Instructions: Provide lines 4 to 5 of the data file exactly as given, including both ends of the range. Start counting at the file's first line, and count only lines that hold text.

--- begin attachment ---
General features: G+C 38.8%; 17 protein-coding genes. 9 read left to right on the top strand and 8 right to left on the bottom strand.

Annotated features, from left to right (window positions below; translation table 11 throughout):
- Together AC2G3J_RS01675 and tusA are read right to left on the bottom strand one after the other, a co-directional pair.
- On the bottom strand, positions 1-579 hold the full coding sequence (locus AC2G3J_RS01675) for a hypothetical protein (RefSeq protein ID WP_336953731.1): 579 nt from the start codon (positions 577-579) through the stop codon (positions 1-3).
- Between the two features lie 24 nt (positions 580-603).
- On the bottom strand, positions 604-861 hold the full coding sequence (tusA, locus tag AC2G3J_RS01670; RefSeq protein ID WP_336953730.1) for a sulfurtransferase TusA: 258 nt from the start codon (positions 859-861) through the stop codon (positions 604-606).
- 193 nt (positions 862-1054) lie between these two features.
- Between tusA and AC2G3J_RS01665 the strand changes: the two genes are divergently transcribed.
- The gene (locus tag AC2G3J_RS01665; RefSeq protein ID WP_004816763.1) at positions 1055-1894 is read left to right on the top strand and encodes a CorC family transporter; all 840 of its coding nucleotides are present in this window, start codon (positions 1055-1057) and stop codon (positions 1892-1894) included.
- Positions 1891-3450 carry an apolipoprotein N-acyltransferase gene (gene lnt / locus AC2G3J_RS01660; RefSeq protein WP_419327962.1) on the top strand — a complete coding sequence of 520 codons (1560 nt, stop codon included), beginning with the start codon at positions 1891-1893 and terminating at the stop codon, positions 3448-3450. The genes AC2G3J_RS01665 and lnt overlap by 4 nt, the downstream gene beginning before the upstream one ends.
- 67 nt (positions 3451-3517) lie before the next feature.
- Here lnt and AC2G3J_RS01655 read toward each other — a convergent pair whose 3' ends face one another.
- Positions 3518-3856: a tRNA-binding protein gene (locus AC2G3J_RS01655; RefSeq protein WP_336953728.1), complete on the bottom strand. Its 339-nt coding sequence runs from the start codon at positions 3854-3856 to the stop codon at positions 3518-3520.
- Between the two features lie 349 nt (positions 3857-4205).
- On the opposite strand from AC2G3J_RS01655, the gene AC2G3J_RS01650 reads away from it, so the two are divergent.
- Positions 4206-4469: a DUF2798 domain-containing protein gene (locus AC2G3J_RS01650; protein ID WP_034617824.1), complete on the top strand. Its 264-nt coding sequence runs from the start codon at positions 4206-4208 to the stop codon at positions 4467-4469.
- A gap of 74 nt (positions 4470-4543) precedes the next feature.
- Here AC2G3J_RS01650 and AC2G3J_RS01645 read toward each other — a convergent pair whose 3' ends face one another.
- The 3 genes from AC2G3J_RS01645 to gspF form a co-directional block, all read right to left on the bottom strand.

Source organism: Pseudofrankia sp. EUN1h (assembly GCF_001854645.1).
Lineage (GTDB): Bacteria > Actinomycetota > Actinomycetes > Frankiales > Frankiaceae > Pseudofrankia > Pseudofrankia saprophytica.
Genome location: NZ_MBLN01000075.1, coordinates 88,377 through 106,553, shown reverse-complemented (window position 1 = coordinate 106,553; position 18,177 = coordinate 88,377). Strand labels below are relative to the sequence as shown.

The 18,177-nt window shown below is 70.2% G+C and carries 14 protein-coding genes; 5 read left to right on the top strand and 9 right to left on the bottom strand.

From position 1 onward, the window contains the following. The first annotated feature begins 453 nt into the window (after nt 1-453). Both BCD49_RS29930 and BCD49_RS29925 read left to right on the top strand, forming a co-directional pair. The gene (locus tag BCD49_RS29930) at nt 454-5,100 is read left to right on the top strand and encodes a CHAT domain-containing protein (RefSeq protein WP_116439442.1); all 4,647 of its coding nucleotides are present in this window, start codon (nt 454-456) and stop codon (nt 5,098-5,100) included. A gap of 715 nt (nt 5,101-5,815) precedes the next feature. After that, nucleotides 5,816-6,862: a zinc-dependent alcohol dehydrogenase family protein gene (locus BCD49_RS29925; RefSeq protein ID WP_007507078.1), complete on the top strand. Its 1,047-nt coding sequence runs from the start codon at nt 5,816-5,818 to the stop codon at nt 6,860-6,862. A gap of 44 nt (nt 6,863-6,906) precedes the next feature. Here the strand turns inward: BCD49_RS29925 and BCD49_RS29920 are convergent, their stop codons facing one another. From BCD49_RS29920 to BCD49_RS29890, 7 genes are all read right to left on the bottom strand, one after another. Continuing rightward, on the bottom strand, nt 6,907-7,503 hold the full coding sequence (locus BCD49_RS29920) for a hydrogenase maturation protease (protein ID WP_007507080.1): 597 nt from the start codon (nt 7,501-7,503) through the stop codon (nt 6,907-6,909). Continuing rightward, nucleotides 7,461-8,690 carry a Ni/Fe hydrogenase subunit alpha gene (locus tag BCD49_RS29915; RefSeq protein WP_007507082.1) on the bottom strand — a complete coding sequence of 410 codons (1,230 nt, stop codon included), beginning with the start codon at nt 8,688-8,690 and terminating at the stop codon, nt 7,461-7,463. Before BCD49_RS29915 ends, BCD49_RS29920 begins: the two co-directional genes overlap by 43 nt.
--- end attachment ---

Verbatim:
- On the bottom strand, positions 1-579 hold the full coding sequence (locus AC2G3J_RS01675) for a hypothetical protein (RefSeq protein ID WP_336953731.1): 579 nt from the start codon (positions 577-579) through the stop codon (positions 1-3).
- Between the two features lie 24 nt (positions 580-603).